One little, two little, three little endians

Written 2011-03-13

Tags:MIPS ARM endianness PDP-11 

I've done a little work on two different endians. Currently, I've missed out on PDP-endian. Again, the question came up, which one is best, so I'll give it a go at explaining the three and their differences. Endianness, is the pattern of storing a multi-byte word into multiple bytes of memory. In particular, the bytes are often stored most-significant or least significant byte first. You might wonder why anyone would store objects backwards (indeed, little-endian is the only 'language' I know where the 'sentences' are written in ascending order, but the words are written in reverse order). However, there are some distinct advantages to storing words in little-endian order(union alignment and addition/subtraction/multiplication pipelining), as well as there are advantages to storing words in big-endian order( natural treatment of multi-byte objects, easier comparison ). Please keep in mind that with modern processors, some of these reasons end up not meaning nearly as much as they used to.

Union Alignment

The following section goes into why an odd feature of C works on little-endian but not on big-endian. You are warned not to use unions in this way.

uint8_t one;
uint16_t two;
uint32_t four;

In a union, the address of the union is the address of each member. In little-endian, one is located at the same location as the least significant byte of two. And two is located at the least significant bytes of four. This means we can read and write to member one as if casting two or four to uint8_t. However in big-endian, one is located at the most significant byte of two and of four. And two shares the most significant bytes of four. So, we cannot access different members as if they were casts of each other. Since doing so is not portable, C code should not be written this way. Now you know why.

Addition/Multiplication/Subtraction Pipelining

When performing multi-digit arithmetic(except division), you always start with the rightmost(or least-significant) digit. Similarly, digital adders start with the least-significant bit/nibble/byte/word because overflow moves upward toward more significant digits, so when the first byte is loaded in, enough information to begin computation is already available. However, this optimization is rarely used in hardware design today - most memory subsystems deliver memory to the processor in processor-word sized amounts, or larger like cachelines, so the impact of this optimization is rare.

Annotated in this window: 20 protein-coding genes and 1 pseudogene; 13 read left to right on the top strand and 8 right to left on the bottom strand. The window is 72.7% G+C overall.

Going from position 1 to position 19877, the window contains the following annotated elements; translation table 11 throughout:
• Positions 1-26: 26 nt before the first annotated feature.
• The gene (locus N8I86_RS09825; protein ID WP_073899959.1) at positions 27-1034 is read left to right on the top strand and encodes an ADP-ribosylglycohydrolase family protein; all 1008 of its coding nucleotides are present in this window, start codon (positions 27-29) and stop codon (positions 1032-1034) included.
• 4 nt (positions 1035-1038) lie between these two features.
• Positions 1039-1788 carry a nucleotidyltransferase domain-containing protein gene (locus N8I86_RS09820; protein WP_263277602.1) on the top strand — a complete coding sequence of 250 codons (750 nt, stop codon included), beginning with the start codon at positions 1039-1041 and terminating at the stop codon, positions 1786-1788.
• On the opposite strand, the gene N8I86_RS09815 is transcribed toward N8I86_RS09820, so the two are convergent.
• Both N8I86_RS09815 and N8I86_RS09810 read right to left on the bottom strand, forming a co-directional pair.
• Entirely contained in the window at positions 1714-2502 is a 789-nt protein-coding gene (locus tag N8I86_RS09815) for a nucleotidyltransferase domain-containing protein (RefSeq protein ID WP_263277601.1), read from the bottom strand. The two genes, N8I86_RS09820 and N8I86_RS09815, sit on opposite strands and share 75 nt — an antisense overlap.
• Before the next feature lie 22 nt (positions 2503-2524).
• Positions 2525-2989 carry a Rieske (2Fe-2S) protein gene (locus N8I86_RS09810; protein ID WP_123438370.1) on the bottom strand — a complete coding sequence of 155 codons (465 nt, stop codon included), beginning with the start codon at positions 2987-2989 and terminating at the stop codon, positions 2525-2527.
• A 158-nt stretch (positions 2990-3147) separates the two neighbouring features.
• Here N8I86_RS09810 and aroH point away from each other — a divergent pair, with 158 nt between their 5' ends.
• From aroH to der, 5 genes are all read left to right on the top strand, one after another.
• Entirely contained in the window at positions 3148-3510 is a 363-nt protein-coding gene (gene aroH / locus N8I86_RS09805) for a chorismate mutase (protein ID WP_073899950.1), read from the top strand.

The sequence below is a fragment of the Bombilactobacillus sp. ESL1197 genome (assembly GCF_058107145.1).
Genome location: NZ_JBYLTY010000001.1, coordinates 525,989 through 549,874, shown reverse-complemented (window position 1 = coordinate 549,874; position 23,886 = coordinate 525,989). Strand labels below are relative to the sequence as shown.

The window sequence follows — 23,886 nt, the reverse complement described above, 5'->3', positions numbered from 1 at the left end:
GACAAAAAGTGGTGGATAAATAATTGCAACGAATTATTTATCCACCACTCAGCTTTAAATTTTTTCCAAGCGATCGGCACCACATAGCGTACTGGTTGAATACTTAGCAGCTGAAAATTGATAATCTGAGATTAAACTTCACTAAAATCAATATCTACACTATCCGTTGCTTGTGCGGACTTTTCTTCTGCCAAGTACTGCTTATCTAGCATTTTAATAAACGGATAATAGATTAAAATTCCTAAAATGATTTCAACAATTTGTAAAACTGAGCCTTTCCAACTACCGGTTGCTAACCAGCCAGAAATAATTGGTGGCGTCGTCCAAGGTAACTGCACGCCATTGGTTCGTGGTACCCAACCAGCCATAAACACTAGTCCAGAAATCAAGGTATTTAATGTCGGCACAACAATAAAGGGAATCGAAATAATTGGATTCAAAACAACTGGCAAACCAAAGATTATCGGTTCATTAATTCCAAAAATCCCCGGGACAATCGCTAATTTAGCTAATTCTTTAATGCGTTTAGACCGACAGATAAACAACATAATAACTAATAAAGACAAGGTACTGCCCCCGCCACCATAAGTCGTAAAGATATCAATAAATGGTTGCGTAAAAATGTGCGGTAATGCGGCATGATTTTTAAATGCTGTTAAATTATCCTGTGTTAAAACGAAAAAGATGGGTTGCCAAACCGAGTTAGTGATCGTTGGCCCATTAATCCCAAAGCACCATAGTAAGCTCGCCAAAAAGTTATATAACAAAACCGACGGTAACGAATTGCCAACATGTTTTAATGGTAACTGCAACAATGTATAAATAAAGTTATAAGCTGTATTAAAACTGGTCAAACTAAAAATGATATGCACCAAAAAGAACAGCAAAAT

Division Pipelining

When performing long-division, you always start with the most-significant ends of both numerator and denominator. Similarly in digital division, carrys move from most significant digits toward less significant digits. So, having the most significant byte ready first can be leveraged for a small improvement in pipelining. But again, contemporary hardware designs are rarely impacted by this.

Natural Treatment of Object Byte Order

I'm going to call big-endian as natural byte order, because by keeping words in big-endian, things like memcmp() can get a tiny bit more efficient. For example, when comparing large objects with memcmp() on a big-endian system, it becomes possible to aggregate compares to full word sizes. This can be significantly more efficient than comparing per byte. (Potentially, you can implement something similar with little-endian, but it incurs an overhead when there is a difference in the two areas of memory, or a per word overhead)***. Also, most network protocols are written in big-endian. This usually isn't much overhead compared to say, generating the data to ship over the network, but for small applications it can build up. 

Comparison and Sign information

By storing the most significant information first in memory, operations requiring sign information or comparison can be implemented more easily(**). Because the sign information is stored earlier in the word, a big-endian compare can complete as soon as there is a difference in the word. This becomes even more important when dealing with objects larger than the native word size.


I haven't mentioned PDP-endian, because it is such an oddball. Worst of both worlds it seems. As a 16-bit architecture, 16-bit words are stored in little-endian format, but compilers on PDP-11s would store 32-bit words as two consecutive 16-bit little endian words. This makes it extra-confusing. Potentially compilers could be updated to store words in little-endian order, but this architecture is almost entirely dead, and all the other software running on it expects PDP-endian already. Sometimes I put a compiler-assert for this case. Nobody has ever complained.

**on systems with memory buses narrower than the cpu word size (this tends to only happen on on embedded things like 8088. On ARM and some MIPS the bus may be smaller than the CPU, but the bus controller will issue multiple bus loads and stores to match the cpu bus width). It seems like this effect might be useful when dealing with integers larger than a CPU can natively handle, but in that case, the CPU can break the integer into multiple smaller pieces, and load them in the optimal order anyways.
***On systems like ARMv7, you can swap endianness in a single instruction. On little-endian systems, you can still use word compares to speed up memory access, but when the words compared are different, you then have to switch the endianness and figure out the right memcmp return.

On April 7th, 2017, this post was updated to reflect my current knowledge on the topic, as well as to correct some highly grody HTML.